Such was the demand for vehicles in the immediate aftermath of World War II that the 1946 Chryslers — like most other American makes — reappeared looking much the same as they had in 1942. One difference in the model line-up was that the wood-embellished Town & Country model, previously available only as a station wagon, was available either as a sedan or 2-door convertible on both the New Yorker (8-cylinder) and Windsor (6-cylinder) chassis.
With their contrasting ash framing and mahogany veneer and steel panels, these new Town & Country models were certainly very striking. They were also the best-equipped and most expensive models in the Chrysler range. Today they are among the most highly prized American automobiles of their era.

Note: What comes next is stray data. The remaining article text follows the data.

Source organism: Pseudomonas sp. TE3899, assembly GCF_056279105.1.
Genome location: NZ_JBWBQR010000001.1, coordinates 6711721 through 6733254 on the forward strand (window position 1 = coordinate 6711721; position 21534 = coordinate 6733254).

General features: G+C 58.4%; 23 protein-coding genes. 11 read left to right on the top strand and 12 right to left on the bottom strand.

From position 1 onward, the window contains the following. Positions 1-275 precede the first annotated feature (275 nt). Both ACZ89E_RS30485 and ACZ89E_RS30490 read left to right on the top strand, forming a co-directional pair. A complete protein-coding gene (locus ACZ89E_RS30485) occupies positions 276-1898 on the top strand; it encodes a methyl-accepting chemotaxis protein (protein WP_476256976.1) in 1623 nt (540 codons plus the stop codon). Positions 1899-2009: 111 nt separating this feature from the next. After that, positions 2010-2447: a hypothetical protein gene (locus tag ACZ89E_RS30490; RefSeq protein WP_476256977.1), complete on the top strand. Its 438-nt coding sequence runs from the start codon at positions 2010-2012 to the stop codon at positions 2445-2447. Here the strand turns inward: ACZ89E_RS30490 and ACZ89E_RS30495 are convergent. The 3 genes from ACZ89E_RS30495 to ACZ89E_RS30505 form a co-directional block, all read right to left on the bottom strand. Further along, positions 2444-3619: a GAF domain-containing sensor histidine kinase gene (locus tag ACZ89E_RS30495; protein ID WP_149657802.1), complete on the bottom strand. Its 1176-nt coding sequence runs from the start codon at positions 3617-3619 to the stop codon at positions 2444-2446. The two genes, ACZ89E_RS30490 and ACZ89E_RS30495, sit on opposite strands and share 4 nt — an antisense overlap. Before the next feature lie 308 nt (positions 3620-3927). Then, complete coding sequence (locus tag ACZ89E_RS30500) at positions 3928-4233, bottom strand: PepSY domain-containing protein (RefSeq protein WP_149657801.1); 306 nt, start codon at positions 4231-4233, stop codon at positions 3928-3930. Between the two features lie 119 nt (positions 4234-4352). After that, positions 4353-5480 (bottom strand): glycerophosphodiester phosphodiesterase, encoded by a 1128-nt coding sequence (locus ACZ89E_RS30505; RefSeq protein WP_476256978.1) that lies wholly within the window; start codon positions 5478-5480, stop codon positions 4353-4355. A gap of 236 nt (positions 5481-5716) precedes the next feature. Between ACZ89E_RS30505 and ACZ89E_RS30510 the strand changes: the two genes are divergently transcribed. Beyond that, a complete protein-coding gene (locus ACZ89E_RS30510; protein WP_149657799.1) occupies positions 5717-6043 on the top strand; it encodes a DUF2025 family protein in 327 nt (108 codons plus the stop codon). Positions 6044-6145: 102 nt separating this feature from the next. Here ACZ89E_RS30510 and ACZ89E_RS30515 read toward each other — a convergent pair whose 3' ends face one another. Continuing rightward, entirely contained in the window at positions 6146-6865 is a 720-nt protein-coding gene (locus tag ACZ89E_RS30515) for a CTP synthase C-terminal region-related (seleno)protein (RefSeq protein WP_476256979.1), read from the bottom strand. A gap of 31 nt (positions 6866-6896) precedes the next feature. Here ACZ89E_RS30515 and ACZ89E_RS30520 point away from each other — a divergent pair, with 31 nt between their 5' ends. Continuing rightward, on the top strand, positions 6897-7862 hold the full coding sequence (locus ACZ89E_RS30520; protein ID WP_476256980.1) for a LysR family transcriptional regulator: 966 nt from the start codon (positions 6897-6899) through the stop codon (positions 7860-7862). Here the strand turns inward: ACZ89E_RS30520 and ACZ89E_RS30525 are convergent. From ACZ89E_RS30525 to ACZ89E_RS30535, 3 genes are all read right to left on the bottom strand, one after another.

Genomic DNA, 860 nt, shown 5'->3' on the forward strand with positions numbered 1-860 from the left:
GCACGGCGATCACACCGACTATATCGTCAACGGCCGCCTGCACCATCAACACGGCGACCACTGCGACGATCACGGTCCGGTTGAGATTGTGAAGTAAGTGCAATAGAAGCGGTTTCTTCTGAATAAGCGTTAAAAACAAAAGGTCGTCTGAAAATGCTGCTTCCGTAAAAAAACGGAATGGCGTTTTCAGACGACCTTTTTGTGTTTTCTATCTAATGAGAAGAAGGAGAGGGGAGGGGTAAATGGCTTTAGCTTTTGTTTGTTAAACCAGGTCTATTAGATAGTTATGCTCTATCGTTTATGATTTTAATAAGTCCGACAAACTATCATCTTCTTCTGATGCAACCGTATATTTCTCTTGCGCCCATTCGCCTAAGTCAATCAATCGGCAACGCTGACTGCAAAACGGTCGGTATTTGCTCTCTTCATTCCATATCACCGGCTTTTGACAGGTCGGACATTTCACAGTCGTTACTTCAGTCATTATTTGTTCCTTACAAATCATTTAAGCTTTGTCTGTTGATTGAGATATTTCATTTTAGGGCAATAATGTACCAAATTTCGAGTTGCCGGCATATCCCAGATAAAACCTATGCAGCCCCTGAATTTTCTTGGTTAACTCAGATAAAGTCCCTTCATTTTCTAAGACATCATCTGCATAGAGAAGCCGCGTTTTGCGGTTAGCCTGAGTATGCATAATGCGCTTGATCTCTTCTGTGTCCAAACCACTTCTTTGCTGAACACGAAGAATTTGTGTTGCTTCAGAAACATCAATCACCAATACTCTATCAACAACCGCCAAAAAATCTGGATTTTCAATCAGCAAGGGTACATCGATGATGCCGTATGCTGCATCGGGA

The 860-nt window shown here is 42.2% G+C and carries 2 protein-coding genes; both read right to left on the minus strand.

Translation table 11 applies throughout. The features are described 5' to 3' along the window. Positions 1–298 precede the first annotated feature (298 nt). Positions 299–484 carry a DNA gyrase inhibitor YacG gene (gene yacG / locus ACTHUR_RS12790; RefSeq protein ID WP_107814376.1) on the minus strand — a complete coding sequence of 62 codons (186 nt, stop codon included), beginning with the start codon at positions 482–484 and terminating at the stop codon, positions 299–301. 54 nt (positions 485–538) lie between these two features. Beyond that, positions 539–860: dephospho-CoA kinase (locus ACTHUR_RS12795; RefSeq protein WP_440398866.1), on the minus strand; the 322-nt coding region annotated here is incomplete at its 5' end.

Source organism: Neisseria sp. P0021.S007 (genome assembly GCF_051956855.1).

Being one of the very first Town & Country’s produced in 1946, the 25th car in the production line was then shipped to sunny and dry Southern California. This 8-cylinder Chrysler remained in one-family ownership for just under 70 years. Presented here with a California black plate and in great condition.